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Earth gets a boost from suburban Chicago mayors

Acting together, mayors can help offset inaction in Congress and the Legislature.

Waves close the lakefront trail near Fullerton Avenue last year, when Lake Michigan levels reached a record high.
Waves close the lakefront trail near Fullerton Avenue last year, when Lake Michigan levels reached a record high.
Ashlee Rezin/Sun-Times file

As legislation to protect the Earth from climate change stalls in Congress and the Illinois Legislature, large cities have stepped up with their own pro-environment policies, but that gets us only so far.

Now, Chicago’s suburbs are getting into the act along with Chicago, and environmentalists say their strategies are solid.

The suburbs laid out their plans in a report earlier this month, the Metropolitan Mayors Caucus’ 124-page “Climate Action Plan for the Chicago Region.” The mayors caucus, which includes leaders from the region’s 275 cities, towns and villages issued the report to lay out guidelines for every community to follow.

The idea behind the Climate Action Plan, which received input from the National Oceanic and Atmospheric Administration and other climate change experts, is that smaller communities can do a lot to mitigate the effects of climate change if they work together. The plan lays out goals for reducing carbon dioxide emissions from 2005 levels by 80% within 30 years, boosting clean energy, getting people to drive less, making buildings more energy efficient, sequestering carbon in ecosystems and doing a better job of managing water and waste.

If all the communities act together to meet these goals, it can make a big difference.

“I think it’s huge,” Highland Park Councilwoman Kim Stone, who also is co-chair of the Transit Electrification Task Force of the Climate Reality Project Chicago Metro Chapter, told us. “Each municipality can take actions that collectively have a much bigger impact than we have on our own.”

It’s encouraging that local leaders are rolling up their sleeves on climate change without waiting for stalled reforms in the Legislature and Congress. Environmentally-minded lawmakers in Springfield have been trying to pass a major climate bill for years, but have been unable to do so. Congress can’t seem to agree on enacting anything comprehensive.

They are running out of time. Somebody has to act. Just look around.

A burned classic car sits among the smoldering remains of a home during the Dixie fire in the Indian Falls neighborhood of unincorporated Plumas County, California on Monday. The Dixie fire has now burned more than 190,000 acres and continues to edge closer to more residential communities.
A burned classic car sits among the smoldering remains of a home during the Dixie fire in the Indian Falls neighborhood of unincorporated Plumas County, California on Monday. The Dixie fire has now burned more than 190,000 acres and continues to edge closer to more residential communities.
AFP via Getty Images

The American West is the driest it’s been in four centuries. Heat domes this summer have spread misery around the country. People have died, and another triple-digit heat dome is expected next week, nicknamed “The Ridge of Death.” The magnitude of Europe’s floods earlier this month stunned scientists. A storm last week poured a year’s worth of rain on Zhengzhou, China. As of Saturday, 86 wildfires had scorched 1.5 million acres across the country.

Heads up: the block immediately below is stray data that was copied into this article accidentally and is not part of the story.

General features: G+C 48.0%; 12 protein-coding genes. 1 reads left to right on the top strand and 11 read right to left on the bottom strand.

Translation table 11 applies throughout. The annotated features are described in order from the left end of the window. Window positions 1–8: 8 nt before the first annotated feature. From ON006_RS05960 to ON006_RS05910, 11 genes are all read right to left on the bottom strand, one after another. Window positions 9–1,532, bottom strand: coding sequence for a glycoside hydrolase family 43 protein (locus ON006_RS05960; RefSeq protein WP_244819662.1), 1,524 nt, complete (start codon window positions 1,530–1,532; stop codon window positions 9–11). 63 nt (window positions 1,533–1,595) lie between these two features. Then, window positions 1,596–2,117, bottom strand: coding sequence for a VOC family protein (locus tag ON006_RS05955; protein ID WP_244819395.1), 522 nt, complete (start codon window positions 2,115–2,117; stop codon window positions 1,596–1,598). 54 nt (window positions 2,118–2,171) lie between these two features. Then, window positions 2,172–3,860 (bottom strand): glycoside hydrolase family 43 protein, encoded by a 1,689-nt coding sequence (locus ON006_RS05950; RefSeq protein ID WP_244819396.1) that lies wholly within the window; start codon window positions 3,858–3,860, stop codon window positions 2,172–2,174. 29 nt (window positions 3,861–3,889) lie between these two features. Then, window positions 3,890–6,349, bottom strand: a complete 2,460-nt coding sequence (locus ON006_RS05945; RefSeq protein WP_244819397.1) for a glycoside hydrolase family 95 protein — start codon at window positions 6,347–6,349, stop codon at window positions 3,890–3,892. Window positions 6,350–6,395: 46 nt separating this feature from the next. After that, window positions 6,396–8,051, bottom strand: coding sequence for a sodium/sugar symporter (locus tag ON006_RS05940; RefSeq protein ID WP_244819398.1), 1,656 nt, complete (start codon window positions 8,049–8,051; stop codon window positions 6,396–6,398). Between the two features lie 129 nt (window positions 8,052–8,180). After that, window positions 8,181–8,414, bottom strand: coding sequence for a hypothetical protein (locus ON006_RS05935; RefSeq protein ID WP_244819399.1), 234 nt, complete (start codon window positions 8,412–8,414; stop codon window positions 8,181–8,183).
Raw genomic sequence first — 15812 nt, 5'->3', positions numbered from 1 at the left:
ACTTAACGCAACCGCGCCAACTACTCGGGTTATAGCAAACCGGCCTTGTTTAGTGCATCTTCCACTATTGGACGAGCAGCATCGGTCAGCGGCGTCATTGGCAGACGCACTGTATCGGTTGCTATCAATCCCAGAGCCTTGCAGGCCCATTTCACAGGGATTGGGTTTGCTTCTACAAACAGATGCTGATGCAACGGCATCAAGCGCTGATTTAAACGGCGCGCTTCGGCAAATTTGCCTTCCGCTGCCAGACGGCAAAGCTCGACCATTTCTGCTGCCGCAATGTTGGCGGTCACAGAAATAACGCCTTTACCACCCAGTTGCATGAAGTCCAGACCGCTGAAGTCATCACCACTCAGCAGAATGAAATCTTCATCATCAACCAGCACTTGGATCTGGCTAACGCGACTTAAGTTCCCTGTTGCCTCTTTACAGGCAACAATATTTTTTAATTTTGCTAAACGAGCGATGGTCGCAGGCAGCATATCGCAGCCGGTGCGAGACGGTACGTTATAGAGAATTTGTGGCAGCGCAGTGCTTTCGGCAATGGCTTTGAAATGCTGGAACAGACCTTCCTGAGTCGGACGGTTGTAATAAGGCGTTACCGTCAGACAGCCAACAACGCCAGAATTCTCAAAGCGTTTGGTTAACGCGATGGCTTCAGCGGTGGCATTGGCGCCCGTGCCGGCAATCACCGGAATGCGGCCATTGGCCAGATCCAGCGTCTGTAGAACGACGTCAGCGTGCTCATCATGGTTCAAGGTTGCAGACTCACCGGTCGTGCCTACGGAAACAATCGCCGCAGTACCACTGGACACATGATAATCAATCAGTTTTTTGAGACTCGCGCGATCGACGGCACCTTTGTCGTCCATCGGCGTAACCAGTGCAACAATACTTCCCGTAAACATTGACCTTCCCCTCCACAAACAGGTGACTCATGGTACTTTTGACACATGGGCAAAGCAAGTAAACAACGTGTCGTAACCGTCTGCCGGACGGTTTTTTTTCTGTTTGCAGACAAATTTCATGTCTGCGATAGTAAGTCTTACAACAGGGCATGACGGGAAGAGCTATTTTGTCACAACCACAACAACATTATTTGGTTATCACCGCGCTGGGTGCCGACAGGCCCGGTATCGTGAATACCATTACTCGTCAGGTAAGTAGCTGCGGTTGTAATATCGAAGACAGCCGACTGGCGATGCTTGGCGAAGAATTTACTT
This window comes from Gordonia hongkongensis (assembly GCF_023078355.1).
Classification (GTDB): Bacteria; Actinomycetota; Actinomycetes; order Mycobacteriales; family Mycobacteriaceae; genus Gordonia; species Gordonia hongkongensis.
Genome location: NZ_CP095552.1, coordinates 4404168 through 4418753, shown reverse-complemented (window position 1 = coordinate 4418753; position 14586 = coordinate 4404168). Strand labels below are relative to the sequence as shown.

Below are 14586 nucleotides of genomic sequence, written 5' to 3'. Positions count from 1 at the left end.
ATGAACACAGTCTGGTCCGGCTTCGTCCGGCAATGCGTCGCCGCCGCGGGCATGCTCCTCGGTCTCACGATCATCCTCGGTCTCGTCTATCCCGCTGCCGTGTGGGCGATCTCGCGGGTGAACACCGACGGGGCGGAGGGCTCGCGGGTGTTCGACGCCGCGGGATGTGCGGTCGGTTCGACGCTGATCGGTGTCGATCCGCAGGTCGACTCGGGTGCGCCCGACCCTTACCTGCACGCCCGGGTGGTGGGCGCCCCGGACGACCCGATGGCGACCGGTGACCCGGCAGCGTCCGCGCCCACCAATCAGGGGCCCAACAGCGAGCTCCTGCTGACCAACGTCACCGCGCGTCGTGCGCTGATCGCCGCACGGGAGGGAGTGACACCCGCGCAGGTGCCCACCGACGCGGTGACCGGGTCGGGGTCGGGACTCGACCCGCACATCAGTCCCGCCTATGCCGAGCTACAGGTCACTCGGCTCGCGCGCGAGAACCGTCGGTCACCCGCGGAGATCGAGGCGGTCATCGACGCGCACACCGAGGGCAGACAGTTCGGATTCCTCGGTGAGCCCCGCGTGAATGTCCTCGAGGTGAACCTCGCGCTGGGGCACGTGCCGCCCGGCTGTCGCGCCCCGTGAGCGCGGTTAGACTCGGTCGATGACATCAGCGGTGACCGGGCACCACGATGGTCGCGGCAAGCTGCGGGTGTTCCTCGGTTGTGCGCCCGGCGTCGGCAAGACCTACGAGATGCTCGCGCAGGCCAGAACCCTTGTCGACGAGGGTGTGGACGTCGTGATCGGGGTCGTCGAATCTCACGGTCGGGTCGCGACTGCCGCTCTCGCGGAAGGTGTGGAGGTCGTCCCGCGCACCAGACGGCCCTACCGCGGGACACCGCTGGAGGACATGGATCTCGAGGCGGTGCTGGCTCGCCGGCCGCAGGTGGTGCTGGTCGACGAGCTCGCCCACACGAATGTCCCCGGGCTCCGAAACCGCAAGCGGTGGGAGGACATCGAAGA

Lake Michigan’s rapid rise in six years from a record low to a record high last year raises questions about whether Chicago can cope with steep swings in water levels. No place is safe.

‘Untold suffering’

On Wednesday, almost 14,000 scientists released a climate emergency paper warning the human race faces “untold suffering” if people don’t get serious about global warming immediately. Emissions of greenhouse gases are at an all-time high, and glacial ice thickness is the lowest on record.

Environmentalists say the action plan’s call for local collaboration is a big deal because so many policy decisions happen at the municipal level, including building regulations and land-use policies. That makes municipal leaders collectively significant figures addressing climate change. Collaboration is especially important in the Chicago area, which is fragmented into many municipal governments.

That said, some environmentalists say they wish Chicago would assume a stronger leadership role in the effort. They say that after Rahm Emanuel took the helm, Chicago stopped being as active in the mayors caucus as it was in the days of former Mayor Richard M. Daley, which may be why Highland Park, Evanston and Geneva, for example, have been doing a better job of building up infrastructure for electric vehicles. Chicago also has disbanded its Department of the Environment.

The suburban mayors don’t have the financial resources to bankroll big projects, such as vast solar installations or meaningful subsidies for electric vehicles. Funding for those has to come from the Legislature and Congress. But there is much they can do acting as a unit.

The Climate Action Plan, which took about two years to draw up and will take years to implement, is important at a time when fires, flooding and extreme heat are showing the effects of climate change are already here, not something that will happen far in the future. Municipalities that were built up in a different era are not ready.

The mayors caucus have laid the groundwork for a greener metropolis. It’s an important step, but they need to follow through.

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